At a fundraiser in Seattle on the day before Thanksgiving, President Obama told a group of Democratic donors, apparently without a hint of irony, “I’m not a particularly ideological person.” One wouldn’t know it from the ponderous 48-minute oration on income inequality that he delivered in Washington on Wednesday.
Mr. Obama devoted the majority of it to the cause of lamenting a “dangerous and growing inequality and lack of upward mobility” that he says is jeopardizing the middle class. The unraveling of the “social compact,” he said, began in the late ‘70s. “The result is an economy that’s become profoundly unequal, and families that are more insecure,” he said, blaming “a trickle-down ideology” in which “taxes were slashed for the wealthiest, while investments in things that make us all richer, like schools and infrastructure, were allowed to wither.”
The barbed words were aimed squarely at the memory of Ronald Reagan, who presided over a massive economic expansion that increased prosperity for rich and poor alike. Mr. Obama did acknowledge the concept of a free-market economy. “We don’t promise equal outcomes,” he said, and success “depends on effort and merit.” He even mentioned that “we’ve never begrudged success in America.” It’s clear from the president’s remarks, however, that he lacks Reagan’s faith in Americans working through charities and through the market to solve societal problems.
“It’s not enough anymore,” said Mr. Obama, “to just say we should just get our government out of the way and let the unfettered market take care of it.” The Cato Institute calculates that America has spent $15 trillion on social welfare programs since President Johnson’s Great Society. The federal government currently has 126 poverty-eradication programs, yet they’ve acted more as poverty-enhancement programs, driving the poverty rate up, not down, since 1965.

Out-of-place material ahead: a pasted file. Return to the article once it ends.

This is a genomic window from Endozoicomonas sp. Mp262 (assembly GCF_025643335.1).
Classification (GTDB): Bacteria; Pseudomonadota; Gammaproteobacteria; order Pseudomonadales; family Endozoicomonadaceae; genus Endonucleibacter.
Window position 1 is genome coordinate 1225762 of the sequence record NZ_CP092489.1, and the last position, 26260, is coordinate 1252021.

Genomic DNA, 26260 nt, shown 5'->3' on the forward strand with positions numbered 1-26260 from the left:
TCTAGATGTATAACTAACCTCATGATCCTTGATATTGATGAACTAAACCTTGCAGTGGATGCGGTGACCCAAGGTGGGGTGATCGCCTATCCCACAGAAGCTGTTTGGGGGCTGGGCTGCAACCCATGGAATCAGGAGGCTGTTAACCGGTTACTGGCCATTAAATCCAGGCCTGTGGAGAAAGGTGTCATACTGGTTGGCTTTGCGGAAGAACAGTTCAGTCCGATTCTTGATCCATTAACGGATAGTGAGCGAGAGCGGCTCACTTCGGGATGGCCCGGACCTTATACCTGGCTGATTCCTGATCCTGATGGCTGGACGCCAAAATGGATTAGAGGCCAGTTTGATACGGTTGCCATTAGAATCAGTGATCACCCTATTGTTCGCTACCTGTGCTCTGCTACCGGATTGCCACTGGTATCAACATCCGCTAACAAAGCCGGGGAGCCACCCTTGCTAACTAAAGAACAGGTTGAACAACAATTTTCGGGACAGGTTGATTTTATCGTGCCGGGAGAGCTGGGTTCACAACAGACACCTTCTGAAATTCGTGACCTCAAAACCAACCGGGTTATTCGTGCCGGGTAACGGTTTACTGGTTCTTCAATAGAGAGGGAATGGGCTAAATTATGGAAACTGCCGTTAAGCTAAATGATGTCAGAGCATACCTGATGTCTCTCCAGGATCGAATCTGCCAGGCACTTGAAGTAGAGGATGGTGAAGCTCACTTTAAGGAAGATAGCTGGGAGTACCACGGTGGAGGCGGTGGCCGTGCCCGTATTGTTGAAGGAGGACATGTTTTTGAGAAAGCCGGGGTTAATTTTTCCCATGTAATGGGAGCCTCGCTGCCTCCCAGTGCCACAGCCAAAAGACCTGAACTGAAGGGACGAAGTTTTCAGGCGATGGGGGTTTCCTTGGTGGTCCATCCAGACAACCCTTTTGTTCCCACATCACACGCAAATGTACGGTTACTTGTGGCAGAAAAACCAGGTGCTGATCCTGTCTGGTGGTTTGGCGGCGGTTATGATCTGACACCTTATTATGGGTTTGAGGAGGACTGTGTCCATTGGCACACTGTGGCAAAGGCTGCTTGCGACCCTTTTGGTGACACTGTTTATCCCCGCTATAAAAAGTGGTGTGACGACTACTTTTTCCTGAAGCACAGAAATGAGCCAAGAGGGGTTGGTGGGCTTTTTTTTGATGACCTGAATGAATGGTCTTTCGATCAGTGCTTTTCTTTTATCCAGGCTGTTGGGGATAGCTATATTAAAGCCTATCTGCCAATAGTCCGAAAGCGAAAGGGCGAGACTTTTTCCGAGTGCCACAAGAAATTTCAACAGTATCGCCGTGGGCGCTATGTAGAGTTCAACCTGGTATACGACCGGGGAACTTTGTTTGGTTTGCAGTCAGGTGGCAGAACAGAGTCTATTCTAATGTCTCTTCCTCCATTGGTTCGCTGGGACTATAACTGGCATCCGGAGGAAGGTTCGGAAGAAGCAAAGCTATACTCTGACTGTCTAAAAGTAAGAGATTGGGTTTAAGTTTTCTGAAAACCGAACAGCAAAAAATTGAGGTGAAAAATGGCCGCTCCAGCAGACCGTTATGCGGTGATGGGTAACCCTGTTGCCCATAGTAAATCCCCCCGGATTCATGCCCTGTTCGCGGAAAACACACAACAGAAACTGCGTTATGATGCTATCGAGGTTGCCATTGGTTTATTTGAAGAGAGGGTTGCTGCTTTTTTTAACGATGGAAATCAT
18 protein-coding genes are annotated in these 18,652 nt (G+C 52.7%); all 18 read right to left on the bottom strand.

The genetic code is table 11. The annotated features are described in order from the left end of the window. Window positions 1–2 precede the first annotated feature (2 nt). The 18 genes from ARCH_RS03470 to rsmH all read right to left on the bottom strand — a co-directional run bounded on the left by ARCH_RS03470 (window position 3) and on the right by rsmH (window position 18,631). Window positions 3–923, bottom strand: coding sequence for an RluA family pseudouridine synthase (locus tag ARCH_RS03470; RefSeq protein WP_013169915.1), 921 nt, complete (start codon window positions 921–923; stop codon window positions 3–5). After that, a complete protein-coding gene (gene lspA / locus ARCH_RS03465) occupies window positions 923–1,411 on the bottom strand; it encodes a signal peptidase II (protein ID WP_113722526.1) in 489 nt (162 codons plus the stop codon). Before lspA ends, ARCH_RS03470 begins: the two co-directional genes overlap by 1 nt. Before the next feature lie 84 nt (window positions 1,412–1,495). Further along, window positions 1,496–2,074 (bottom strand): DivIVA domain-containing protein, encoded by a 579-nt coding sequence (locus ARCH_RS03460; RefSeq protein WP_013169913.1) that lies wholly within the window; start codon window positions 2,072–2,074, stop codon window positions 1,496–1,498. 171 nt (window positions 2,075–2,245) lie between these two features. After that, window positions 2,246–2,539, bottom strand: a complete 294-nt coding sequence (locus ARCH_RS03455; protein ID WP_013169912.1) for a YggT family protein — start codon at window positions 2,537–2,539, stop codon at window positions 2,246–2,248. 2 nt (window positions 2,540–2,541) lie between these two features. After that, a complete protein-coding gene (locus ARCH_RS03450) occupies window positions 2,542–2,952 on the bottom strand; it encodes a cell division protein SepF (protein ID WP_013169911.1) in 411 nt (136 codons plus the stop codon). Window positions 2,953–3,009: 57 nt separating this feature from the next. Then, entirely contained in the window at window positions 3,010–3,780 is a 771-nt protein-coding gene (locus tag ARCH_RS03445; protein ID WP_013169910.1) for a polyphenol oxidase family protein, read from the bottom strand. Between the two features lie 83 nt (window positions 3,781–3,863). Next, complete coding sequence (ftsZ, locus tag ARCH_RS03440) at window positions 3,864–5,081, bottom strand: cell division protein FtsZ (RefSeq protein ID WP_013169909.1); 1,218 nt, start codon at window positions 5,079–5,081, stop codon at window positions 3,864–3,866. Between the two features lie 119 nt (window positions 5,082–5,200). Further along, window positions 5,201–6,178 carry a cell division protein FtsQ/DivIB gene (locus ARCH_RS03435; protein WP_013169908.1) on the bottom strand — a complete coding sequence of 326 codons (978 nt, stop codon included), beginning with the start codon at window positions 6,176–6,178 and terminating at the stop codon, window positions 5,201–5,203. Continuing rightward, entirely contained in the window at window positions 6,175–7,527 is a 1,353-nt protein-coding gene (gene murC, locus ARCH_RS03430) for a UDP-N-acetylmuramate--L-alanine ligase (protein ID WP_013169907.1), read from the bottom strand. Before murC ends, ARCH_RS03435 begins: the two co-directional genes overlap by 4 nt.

Over the past 40 years, government programs have undermined the nuclear family and become the greatest driver of income inequality. As liberal social policies and programs multiplied, so have social ills, such as the burgeoning number of single-parent households, out-of-wedlock births and drug abuse.
The president’s proposed fix for income inequality is more of the same. He wants “strong application of anti-discrimination laws”; “investments in education”; more unions and collective bargaining; raising the minimum wage; congressional passage of the so-called Paycheck Fairness Act and the Employment Non-Discrimination Act; amnesty; and, of course, more Obamacare. There’s not an original thought that can’t be sourced in the classic Democratic tax-and-spend manual from the Jimmy Carter era.
For someone who claims not to be ideological, Mr. Obama was highly partisan. “If Republicans have concrete plans,” he said, “Let’s hear them.” The words were meant to create the impression that Republicans aren’t cooperating, even though it was the Democrats who locked the doors so Democrats and their lobbying allies could draft Obamacare without their input.
The president even dared Republicans to come up with an alternative to the governmental health care takeover. “You owe it to the American people,” he scolded, “to tell us what you are for, not just what you’re against. That way we can have a vigorous and meaningful debate.”
There are plenty of detailed conservative alternatives that would actually make health care more affordable. Perhaps the most popular idea is the medical savings account, which reduces the cost of care by giving individuals more control over how their health dollars are spent.
It’s just that giving individuals more control isn’t what the president wants to hear. So he doesn’t listen. He’s a very ideological man.